[TowerTalk] Corrosion Protection

K9MA k9ma at sdellington.us
Sun Jun 2 09:28:29 EDT 2019

I've been researching ways to protect my guy anchors from corrosion, and 
I'd like to share a few things I've learned. (After almost 30 years in 
Wisconsin clay, the 5/8 inch rods were rusty, but showed no decrease in 
diameter.) Much of this information comes from corrosiondoctors.org.

Cathodic corrosion protection is accomplished by causing current to flow 
from the protected metal to one or more anodes buried in the soil. In 
sacrificial anode protection, the anode is magnesium or zinc, 
essentially making a battery, which is the source of current. In 
impressed current protection, a DC power supply provides the current. In 
either case, the current density at the protected steel cathode should 
be at least 11 mA per square meter, or 1 mA per square foot.

Magnesium is the best sacrificial anode for protecting steel. The 
measured rate of magnesium consumption is about 7 kg per Ampere-year. At 
10 mA, one kg should last about 14 years. The surface area of anodes 
required depends on soil conductivity. In average soil, for guy anchors, 
it seems a couple 1 kg anode would be sufficient. At this time, the 
material required to protect 3 anchors, including backfill, is available 
for about $200.

The sacrificial anode is buried in a bag of special backfill material, 
not just buried in the ground. Probably at least two anodes should be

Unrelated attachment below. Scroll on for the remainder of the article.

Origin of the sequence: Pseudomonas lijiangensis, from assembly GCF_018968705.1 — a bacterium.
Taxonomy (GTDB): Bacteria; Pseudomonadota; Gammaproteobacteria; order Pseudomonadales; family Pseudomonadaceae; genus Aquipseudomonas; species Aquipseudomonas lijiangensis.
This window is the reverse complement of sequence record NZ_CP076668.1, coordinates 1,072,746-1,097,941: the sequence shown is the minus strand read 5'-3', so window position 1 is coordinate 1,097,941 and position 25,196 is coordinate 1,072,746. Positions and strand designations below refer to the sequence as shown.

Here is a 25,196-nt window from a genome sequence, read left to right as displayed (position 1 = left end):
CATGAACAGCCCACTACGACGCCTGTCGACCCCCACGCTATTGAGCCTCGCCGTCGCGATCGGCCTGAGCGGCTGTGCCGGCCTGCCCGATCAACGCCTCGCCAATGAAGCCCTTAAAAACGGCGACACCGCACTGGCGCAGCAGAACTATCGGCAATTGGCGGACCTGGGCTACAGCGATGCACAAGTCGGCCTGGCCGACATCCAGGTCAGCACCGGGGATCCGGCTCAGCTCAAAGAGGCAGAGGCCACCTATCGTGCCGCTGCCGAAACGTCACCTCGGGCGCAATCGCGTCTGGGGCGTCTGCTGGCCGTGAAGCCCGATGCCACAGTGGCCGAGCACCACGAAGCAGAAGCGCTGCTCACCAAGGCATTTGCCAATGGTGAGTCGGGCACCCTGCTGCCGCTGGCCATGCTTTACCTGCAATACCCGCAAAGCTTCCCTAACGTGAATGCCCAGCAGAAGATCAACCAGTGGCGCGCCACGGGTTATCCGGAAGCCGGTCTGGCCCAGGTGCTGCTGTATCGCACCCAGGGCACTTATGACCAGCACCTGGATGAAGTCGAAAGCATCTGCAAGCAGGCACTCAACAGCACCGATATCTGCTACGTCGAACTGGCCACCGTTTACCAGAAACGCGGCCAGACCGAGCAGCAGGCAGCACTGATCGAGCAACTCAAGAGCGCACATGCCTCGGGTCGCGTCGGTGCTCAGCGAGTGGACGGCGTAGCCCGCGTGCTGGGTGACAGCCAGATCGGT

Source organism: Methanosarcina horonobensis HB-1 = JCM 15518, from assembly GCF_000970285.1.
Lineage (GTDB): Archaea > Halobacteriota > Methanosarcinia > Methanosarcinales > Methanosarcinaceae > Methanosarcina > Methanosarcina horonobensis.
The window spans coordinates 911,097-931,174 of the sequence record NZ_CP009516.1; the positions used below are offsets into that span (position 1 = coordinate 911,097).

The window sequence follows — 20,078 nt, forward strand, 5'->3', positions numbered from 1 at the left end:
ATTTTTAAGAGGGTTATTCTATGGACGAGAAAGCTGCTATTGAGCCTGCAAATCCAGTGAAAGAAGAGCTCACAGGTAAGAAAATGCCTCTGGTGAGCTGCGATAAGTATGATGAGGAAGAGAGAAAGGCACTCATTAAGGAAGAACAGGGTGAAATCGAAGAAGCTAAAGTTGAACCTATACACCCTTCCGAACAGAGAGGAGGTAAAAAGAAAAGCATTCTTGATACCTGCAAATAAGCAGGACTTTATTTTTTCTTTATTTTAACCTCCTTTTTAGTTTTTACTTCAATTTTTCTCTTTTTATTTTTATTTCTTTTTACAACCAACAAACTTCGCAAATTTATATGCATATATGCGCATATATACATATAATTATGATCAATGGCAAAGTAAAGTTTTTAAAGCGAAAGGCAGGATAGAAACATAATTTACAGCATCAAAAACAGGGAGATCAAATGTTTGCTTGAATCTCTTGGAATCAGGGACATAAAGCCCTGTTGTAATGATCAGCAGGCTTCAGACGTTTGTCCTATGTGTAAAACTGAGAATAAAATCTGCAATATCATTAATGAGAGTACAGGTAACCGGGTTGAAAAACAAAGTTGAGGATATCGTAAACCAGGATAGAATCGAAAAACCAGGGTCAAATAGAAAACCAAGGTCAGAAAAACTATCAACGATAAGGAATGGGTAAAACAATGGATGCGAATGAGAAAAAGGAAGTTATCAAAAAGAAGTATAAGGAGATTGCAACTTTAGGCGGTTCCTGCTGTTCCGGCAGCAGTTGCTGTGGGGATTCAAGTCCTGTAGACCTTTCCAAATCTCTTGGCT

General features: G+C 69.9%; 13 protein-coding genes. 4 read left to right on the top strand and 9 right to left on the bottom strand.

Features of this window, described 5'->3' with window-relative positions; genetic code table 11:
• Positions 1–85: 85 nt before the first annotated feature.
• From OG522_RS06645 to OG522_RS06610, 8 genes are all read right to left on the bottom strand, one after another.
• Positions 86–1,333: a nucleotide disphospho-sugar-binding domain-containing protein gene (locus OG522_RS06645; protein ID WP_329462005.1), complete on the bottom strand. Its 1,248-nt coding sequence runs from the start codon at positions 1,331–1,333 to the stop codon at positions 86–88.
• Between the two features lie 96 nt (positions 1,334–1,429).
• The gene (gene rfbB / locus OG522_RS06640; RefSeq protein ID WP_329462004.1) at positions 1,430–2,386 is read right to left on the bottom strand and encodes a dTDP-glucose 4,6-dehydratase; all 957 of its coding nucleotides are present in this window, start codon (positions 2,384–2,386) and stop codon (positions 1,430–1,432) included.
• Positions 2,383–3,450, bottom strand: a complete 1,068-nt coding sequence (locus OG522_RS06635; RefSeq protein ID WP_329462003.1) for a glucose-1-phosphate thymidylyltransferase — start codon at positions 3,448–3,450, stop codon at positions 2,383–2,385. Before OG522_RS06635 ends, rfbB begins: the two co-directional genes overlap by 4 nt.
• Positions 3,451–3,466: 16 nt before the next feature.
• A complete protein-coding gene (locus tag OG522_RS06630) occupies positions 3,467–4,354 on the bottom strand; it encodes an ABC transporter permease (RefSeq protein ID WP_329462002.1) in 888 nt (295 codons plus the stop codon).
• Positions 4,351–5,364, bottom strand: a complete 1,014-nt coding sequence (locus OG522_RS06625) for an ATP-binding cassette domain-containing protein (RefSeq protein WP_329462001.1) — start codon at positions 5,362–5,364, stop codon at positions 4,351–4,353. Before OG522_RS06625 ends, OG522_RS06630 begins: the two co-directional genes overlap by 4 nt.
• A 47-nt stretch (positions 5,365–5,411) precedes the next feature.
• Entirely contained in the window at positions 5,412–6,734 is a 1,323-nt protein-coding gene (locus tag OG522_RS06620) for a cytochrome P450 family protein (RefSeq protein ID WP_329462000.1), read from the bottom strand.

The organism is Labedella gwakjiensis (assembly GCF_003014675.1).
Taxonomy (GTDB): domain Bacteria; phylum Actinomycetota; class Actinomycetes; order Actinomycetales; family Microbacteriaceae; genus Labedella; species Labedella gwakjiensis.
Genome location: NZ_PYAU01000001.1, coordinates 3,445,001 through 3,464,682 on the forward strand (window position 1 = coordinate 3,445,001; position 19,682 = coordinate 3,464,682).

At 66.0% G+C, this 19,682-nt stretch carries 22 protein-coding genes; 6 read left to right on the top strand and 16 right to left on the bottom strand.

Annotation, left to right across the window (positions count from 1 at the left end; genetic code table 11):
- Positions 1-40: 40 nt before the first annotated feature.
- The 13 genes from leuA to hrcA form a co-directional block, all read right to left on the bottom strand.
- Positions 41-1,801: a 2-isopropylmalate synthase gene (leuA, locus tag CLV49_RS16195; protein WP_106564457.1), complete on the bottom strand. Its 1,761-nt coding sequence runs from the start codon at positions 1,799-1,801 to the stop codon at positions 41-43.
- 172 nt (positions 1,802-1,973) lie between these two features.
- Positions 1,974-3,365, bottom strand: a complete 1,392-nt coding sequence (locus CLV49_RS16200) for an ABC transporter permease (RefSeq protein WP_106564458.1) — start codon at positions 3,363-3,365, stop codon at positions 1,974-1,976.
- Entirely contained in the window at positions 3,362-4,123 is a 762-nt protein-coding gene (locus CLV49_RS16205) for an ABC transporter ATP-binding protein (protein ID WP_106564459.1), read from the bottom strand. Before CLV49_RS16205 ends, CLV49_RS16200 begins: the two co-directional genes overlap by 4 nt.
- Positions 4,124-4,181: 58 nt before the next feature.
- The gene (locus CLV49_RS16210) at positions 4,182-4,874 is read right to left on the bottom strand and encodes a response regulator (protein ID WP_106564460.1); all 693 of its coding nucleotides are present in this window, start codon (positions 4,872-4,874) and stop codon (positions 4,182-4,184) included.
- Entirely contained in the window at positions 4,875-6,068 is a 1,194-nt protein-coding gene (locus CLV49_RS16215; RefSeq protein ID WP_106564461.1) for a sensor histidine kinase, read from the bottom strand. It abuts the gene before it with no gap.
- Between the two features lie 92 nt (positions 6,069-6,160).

used, on on either side of the anode for better current distribution.

For typical amateur radio guy anchors, impressed current protection is 
probably more cost effective, as the long term cost of the electricity 
is far less than that of magnesium anodes. I don't know if the anodes 
for impressed current protection need to be surrounded by the special 
backfill material. Perhaps one can just drive them into the ground. 
Apparently, scrap iron or steel can be used, but it will be consumed at 
a rate of 9 kg per ampere-year. High silicon steel anodes are available, 
which have a much lower rate of consumption, but I haven't looked into 
their cost. I suppose the power supply could be made from a 5 V wall 
wart and some resistors. For impressed current protection, there would 
be the added cost/effort of burying wires to the anchors. The protected 
metal connects to the negative output of the power supply. Don't get 
that wrong!

I think this information is all correct, but if anyone knows otherwise, 
or has additional information, please let me know. Apparently, the true 
source is a set of handbooks which are not online, and my local 
engineering library is disfunctional at the moment.


Scott K9MA

Scott  K9MA

k9ma at sdellington.us

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